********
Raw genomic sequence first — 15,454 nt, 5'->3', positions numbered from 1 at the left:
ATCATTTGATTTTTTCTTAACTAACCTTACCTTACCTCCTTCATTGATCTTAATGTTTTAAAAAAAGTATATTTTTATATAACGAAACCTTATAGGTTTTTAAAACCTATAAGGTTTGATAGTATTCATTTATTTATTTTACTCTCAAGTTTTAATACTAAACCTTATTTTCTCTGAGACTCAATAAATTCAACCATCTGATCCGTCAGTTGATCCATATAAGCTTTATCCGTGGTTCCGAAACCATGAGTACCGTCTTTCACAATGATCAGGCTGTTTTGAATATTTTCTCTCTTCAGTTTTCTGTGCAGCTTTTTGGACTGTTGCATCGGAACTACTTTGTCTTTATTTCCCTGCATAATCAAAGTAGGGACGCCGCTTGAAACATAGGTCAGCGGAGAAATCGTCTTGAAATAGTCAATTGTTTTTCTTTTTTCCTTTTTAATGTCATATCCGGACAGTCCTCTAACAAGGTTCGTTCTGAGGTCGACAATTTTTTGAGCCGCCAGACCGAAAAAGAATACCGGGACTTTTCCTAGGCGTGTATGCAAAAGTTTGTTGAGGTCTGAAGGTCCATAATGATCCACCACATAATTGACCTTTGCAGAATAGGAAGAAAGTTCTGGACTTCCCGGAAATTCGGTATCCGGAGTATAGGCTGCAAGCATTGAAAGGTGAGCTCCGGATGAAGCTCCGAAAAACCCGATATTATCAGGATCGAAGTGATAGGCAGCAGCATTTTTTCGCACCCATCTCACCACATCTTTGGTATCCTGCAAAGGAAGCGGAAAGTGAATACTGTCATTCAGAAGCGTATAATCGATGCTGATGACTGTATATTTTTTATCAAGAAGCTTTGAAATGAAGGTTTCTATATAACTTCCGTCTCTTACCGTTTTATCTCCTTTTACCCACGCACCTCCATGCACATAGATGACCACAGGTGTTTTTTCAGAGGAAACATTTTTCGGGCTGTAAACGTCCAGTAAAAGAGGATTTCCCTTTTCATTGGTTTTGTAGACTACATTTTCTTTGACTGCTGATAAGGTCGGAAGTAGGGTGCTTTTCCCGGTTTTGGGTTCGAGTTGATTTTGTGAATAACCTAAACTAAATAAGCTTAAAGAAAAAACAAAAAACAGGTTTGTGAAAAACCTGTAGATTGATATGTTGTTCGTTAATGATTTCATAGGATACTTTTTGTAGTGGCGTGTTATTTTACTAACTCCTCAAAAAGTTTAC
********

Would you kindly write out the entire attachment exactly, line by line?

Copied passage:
Raw genomic sequence first — 15,454 nt, 5'->3', positions numbered from 1 at the left:
ATCATTTGATTTTTTCTTAACTAACCTTACCTTACCTCCTTCATTGATCTTAATGTTTTAAAAAAAGTATATTTTTATATAACGAAACCTTATAGGTTTTTAAAACCTATAAGGTTTGATAGTATTCATTTATTTATTTTACTCTCAAGTTTTAATACTAAACCTTATTTTCTCTGAGACTCAATAAATTCAACCATCTGATCCGTCAGTTGATCCATATAAGCTTTATCCGTGGTTCCGAAACCATGAGTACCGTCTTTCACAATGATCAGGCTGTTTTGAATATTTTCTCTCTTCAGTTTTCTGTGCAGCTTTTTGGACTGTTGCATCGGAACTACTTTGTCTTTATTTCCCTGCATAATCAAAGTAGGGACGCCGCTTGAAACATAGGTCAGCGGAGAAATCGTCTTGAAATAGTCAATTGTTTTTCTTTTTTCCTTTTTAATGTCATATCCGGACAGTCCTCTAACAAGGTTCGTTCTGAGGTCGACAATTTTTTGAGCCGCCAGACCGAAAAAGAATACCGGGACTTTTCCTAGGCGTGTATGCAAAAGTTTGTTGAGGTCTGAAGGTCCATAATGATCCACCACATAATTGACCTTTGCAGAATAGGAAGAAAGTTCTGGACTTCCCGGAAATTCGGTATCCGGAGTATAGGCTGCAAGCATTGAAAGGTGAGCTCCGGATGAAGCTCCGAAAAACCCGATATTATCAGGATCGAAGTGATAGGCAGCAGCATTTTTTCGCACCCATCTCACCACATCTTTGGTATCCTGCAAAGGAAGCGGAAAGTGAATACTGTCATTCAGAAGCGTATAATCGATGCTGATGACTGTATATTTTTTATCAAGAAGCTTTGAAATGAAGGTTTCTATATAACTTCCGTCTCTTACCGTTTTATCTCCTTTTACCCACGCACCTCCATGCACATAGATGACCACAGGTGTTTTTTCAGAGGAAACATTTTTCGGGCTGTAAACGTCCAGTAAAAGAGGATTTCCCTTTTCATTGGTTTTGTAGACTACATTTTCTTTGACTGCTGATAAGGTCGGAAGTAGGGTGCTTTTCCCGGTTTTGGGTTCGAGTTGATTTTGTGAATAACCTAAACTAAATAAGCTTAAAGAAAAAACAAAAAACAGGTTTGTGAAAAACCTGTAGATTGATATGTTGTTCGTTAATGATTTCATAGGATACTTTTTGTAGTGGCGTGTTATTTTACTAACTCCTCAAAAAGTTTAC